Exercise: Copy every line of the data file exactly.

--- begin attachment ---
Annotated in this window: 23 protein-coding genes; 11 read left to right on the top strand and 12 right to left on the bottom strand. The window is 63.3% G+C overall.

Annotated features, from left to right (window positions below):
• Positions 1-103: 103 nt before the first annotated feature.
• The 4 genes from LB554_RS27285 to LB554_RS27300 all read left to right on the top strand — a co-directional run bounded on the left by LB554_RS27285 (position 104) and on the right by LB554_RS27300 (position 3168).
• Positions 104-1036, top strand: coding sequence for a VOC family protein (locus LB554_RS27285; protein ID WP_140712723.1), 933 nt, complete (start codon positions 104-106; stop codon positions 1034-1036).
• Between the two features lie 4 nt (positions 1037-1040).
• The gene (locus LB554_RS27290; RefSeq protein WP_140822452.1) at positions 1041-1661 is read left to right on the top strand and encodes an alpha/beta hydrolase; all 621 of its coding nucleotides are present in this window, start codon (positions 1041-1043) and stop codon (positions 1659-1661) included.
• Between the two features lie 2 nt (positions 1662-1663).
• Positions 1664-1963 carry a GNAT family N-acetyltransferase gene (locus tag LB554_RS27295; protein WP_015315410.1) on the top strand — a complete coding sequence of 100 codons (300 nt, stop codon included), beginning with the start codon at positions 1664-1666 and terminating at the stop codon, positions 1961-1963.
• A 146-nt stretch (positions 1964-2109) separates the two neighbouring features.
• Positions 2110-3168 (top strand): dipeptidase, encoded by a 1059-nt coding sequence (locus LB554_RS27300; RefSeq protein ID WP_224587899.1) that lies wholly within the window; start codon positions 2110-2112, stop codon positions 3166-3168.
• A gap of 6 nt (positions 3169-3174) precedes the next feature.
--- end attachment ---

Annotated in this window: 23 protein-coding genes; 11 read left to right on the top strand and 12 right to left on the bottom strand. The window is 63.3% G+C overall.

Annotated features, from left to right (window positions below):
• Positions 1-103: 103 nt before the first annotated feature.
• The 4 genes from LB554_RS27285 to LB554_RS27300 all read left to right on the top strand — a co-directional run bounded on the left by LB554_RS27285 (position 104) and on the right by LB554_RS27300 (position 3168).
• Positions 104-1036, top strand: coding sequence for a VOC family protein (locus LB554_RS27285; protein ID WP_140712723.1), 933 nt, complete (start codon positions 104-106; stop codon positions 1034-1036).
• Between the two features lie 4 nt (positions 1037-1040).
• The gene (locus LB554_RS27290; RefSeq protein WP_140822452.1) at positions 1041-1661 is read left to right on the top strand and encodes an alpha/beta hydrolase; all 621 of its coding nucleotides are present in this window, start codon (positions 1041-1043) and stop codon (positions 1659-1661) included.
• Between the two features lie 2 nt (positions 1662-1663).
• Positions 1664-1963 carry a GNAT family N-acetyltransferase gene (locus tag LB554_RS27295; protein WP_015315410.1) on the top strand — a complete coding sequence of 100 codons (300 nt, stop codon included), beginning with the start codon at positions 1664-1666 and terminating at the stop codon, positions 1961-1963.
• A 146-nt stretch (positions 1964-2109) separates the two neighbouring features.
• Positions 2110-3168 (top strand): dipeptidase, encoded by a 1059-nt coding sequence (locus LB554_RS27300; RefSeq protein ID WP_224587899.1) that lies wholly within the window; start codon positions 2110-2112, stop codon positions 3166-3168.
• A gap of 6 nt (positions 3169-3174) precedes the next feature.